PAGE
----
Book — 12 Sep 2019
In the early 20th century, Paris attracted artists from around the globe. The city offers them freedom and opportunities. Chagall, Picasso and Mondrian embarked on their careers in Paris. But their fame overshadows the fact that although all three were from different backgrounds, Chagall, Picasso and Mondrian were migrants. And, despite their success, often faced hardships because they were not French nationals. This publication also sheds light on artists who garnered less fame during their sojourn in the French capital. Like Joaquín Torres-García, who traveled form Uruguay to Europe, founded an artists’ group and journal in Paris, and eventually returned to Uruguay. There, he promoted the development of Latin-American art. Or Nicolaas Warb, whose name was actually Fine Warburg, to be taken seriously by French critics, assumed a less German-sounding male pseudonym.
There is Baya, who later in life will blossom as one of Algeria's most important artists but who, until today, was best known as the 16-year-old orphan girl whom Picasso and André Breton took under their wing. And there is the Afro-Cuban painter Wilfredo Lam, who writes to his wife from Paris in 1946 that he feels like a phony there, like some exotic thing, like some Oceanic statue confined to a sterile existence, a curiosity in a museum. These are the stories told in the exhibition Chagall, Picasso, Mondrian and others: Migrant Artists in Paris and encapsulated in this catalog with a selection of a number of intriguing works. Poet Radna Fabias also wrote a new poem, especially for this publication.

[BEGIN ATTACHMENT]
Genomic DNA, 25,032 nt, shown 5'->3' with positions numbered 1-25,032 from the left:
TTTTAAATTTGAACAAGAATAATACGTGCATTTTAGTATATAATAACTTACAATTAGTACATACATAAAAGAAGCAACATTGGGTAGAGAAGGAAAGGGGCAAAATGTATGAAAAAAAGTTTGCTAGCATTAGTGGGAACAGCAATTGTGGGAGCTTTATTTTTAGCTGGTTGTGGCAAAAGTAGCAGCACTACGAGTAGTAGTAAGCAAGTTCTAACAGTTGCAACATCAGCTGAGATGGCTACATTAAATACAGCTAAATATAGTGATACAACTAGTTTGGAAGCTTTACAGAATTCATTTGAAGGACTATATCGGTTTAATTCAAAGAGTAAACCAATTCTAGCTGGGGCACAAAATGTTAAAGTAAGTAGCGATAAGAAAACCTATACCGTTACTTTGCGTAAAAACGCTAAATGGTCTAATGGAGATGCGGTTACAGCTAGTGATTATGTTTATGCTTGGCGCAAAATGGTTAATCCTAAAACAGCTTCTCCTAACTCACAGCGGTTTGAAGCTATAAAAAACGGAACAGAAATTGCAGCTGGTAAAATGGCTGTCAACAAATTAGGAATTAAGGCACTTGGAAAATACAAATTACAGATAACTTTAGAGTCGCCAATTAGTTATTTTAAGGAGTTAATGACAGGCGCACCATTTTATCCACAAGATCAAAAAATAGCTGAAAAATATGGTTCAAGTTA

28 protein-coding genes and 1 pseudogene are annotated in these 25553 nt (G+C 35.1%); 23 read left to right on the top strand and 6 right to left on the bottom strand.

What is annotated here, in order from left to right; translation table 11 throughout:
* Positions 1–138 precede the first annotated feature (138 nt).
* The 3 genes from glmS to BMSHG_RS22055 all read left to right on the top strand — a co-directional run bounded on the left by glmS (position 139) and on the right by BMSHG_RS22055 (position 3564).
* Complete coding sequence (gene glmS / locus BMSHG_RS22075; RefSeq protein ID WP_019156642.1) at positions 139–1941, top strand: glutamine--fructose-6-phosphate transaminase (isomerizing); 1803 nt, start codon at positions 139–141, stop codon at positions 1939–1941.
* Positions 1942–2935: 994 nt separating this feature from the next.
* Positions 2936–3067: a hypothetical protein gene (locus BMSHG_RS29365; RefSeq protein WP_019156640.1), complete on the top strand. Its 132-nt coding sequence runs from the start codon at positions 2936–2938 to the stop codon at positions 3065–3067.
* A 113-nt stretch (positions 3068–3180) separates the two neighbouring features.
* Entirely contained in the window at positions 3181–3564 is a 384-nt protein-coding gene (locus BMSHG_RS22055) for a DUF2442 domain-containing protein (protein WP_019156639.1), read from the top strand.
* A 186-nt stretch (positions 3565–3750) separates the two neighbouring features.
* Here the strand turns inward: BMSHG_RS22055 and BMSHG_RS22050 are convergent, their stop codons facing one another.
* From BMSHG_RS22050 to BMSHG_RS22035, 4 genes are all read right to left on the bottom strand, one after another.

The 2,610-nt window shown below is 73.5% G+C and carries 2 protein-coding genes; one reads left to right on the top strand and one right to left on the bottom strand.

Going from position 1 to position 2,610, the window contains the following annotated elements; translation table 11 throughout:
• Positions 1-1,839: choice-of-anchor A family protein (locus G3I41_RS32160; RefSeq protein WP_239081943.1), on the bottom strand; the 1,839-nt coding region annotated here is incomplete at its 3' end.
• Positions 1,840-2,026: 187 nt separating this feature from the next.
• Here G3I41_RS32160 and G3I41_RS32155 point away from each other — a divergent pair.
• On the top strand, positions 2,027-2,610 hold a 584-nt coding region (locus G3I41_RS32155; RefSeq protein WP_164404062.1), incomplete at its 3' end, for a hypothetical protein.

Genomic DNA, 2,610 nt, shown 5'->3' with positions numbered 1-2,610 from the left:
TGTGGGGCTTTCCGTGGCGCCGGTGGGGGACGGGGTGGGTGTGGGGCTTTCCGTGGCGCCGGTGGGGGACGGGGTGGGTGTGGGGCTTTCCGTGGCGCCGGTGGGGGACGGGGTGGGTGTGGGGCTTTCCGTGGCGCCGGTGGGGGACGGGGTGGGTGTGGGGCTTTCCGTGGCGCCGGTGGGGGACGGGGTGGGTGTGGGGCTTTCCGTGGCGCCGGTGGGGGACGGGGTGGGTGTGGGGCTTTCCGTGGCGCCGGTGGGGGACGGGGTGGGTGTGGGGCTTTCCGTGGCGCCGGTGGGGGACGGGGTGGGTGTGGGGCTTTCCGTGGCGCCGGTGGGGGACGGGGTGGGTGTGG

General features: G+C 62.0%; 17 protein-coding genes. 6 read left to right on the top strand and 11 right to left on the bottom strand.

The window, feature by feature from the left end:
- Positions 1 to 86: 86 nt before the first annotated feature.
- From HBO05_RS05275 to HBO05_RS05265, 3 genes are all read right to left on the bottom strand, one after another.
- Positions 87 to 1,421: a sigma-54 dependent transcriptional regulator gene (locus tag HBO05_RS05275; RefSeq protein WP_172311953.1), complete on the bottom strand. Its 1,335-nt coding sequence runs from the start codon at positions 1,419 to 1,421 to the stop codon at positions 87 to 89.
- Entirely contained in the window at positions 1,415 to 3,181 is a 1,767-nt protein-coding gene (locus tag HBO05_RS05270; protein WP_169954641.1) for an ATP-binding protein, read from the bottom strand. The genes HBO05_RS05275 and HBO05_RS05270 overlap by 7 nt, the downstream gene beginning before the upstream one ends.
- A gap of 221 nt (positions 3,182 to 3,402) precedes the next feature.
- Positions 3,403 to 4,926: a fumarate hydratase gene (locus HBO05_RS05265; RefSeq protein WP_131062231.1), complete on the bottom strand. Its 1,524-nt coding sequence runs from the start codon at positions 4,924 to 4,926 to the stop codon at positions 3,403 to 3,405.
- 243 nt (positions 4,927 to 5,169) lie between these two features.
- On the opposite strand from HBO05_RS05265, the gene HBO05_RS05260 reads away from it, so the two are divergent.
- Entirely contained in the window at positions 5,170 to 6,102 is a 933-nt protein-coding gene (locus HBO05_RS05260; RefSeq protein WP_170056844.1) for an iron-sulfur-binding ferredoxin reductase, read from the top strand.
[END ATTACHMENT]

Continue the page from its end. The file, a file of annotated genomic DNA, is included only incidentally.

Chagall, Picasso, Mondrian and others: Migrant Artists in Paris, designed by Hilde and Janna Meeus, 72 pages, 21 x 17 cm, paperback with a ring binder, ISBN English: 978-90-5006-210-7.
Available in Dutch and English, €14,95 in the museumshop.